Carnegie Mellon’s AI Program Aims to Better Prepare Students for the Changing Workforce
Carnegie Mellon University is revamping the way it teaches artificial intelligence.
The university’s computer science department debuted Tuesday its CMU AI initiative intended to better prepare students for entering the workforce.
The goal is to train students to build complex software systems or powerful robots that utilize multiple different AI technologies, whether it be machine learning tech to help those systems learn from data or technology that helps robots see and perceive the world similar to humans.
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“There is a real science to building these things,” said CMU dean of computer science Andrew Moore.
While it’s common for students or faculty members to concentrate on one specific subset of AI, like machine learning, those subsets represent only one portion of a finalized product, like a robot or digital assistant like Apple’s (AAPL) Siri.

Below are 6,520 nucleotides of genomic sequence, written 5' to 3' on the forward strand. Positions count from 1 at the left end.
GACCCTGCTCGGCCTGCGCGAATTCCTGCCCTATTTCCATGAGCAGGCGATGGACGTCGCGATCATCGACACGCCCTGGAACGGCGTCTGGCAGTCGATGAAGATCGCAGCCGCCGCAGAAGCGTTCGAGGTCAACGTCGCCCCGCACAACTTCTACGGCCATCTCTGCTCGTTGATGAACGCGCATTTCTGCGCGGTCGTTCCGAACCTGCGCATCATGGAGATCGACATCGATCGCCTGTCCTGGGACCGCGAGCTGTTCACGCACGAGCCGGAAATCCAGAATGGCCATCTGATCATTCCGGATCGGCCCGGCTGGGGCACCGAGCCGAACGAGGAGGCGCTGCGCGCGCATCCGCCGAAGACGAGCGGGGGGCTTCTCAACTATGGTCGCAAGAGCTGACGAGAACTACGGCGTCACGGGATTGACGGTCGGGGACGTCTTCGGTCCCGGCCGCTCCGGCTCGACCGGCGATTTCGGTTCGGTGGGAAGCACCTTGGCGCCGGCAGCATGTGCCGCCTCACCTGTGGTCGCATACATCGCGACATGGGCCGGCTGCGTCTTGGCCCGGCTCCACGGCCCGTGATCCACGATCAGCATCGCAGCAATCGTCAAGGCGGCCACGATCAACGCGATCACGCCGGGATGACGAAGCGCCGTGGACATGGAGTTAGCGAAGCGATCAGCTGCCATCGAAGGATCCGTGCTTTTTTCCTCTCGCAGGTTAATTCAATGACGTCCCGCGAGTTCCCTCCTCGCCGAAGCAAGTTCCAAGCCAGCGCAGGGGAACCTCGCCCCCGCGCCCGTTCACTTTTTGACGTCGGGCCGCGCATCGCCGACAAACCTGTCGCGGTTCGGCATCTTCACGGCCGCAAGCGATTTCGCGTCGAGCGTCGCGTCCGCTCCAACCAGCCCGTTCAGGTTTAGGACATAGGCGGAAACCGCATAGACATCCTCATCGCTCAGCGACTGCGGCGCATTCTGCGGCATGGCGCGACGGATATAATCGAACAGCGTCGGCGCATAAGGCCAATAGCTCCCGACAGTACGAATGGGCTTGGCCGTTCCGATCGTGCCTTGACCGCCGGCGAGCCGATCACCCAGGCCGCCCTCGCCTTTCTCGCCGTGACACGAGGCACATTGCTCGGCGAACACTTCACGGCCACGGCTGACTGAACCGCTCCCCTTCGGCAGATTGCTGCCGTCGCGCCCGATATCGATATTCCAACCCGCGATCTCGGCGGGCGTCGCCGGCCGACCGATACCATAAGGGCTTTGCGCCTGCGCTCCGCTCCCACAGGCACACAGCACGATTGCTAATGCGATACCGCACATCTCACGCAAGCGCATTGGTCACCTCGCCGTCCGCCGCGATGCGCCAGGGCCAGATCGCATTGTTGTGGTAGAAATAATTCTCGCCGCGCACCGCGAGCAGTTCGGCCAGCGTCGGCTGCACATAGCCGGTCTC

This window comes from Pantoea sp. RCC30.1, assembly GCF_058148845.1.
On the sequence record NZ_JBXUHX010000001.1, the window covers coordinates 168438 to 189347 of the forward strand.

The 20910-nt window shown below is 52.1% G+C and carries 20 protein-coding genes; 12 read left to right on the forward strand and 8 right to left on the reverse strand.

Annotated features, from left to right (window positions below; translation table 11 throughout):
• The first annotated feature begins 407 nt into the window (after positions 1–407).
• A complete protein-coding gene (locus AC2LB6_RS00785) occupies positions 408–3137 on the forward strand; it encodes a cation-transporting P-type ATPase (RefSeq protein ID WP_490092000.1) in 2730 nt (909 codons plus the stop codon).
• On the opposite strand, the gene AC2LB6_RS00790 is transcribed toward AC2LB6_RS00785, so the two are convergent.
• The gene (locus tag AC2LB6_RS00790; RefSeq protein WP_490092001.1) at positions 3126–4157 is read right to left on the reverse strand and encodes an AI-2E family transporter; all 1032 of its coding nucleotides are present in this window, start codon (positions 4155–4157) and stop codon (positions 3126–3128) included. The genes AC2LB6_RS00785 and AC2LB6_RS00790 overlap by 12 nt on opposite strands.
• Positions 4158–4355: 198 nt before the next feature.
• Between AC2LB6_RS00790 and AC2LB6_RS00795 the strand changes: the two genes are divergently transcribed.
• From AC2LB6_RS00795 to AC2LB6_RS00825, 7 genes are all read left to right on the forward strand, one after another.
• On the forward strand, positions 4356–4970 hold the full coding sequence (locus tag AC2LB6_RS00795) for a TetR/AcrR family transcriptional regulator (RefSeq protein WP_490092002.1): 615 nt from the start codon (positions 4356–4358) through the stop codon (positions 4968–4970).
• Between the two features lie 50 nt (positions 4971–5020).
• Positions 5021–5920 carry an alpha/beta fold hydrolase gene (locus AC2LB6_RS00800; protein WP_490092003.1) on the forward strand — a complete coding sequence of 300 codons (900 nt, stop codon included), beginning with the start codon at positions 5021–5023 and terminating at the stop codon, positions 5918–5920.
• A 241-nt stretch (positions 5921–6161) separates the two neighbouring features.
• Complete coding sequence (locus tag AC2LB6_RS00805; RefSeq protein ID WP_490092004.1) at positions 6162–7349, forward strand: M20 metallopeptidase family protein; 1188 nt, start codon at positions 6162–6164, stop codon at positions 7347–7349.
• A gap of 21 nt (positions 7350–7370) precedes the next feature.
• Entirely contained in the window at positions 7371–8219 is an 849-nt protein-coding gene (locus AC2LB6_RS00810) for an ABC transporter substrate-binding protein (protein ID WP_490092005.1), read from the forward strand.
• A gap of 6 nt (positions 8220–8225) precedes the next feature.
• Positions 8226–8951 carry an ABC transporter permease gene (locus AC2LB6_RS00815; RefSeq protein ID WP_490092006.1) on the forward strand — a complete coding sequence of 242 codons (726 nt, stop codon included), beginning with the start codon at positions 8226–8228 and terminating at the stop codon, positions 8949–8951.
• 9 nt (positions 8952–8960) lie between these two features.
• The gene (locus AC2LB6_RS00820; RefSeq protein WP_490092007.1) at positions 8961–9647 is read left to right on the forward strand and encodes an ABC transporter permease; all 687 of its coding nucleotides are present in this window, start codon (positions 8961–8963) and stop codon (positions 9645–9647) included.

However, there hasn’t been a standardized way to develop these complex projects that require multiple AI technologies to function together. Similar to how building a skyscraper requires people with expertise in diverse fields like structural engineering and concrete mixing, building powerful software like Siri or robots requires people with expertise in many different areas of AI.
“We have done a good job of covering all the component parts,” Moore said of teaching different subsets of AI like machine learning and computer vision. “We need to be thinking very seriously about the science of putting it all together.”
Students who know how to piece together all the various AI components into functioning software will have better chances at landing high-caliber jobs. Moore said that when he worked at Google (GOOG)—where he was once a vice president of engineering and a director in Google’s Pittsburgh office—he learned “how rare and how desperate it was to find people who have these skill sets.”
Moore says he hopes the new AI initiative will better train students to fill the labor pipeline.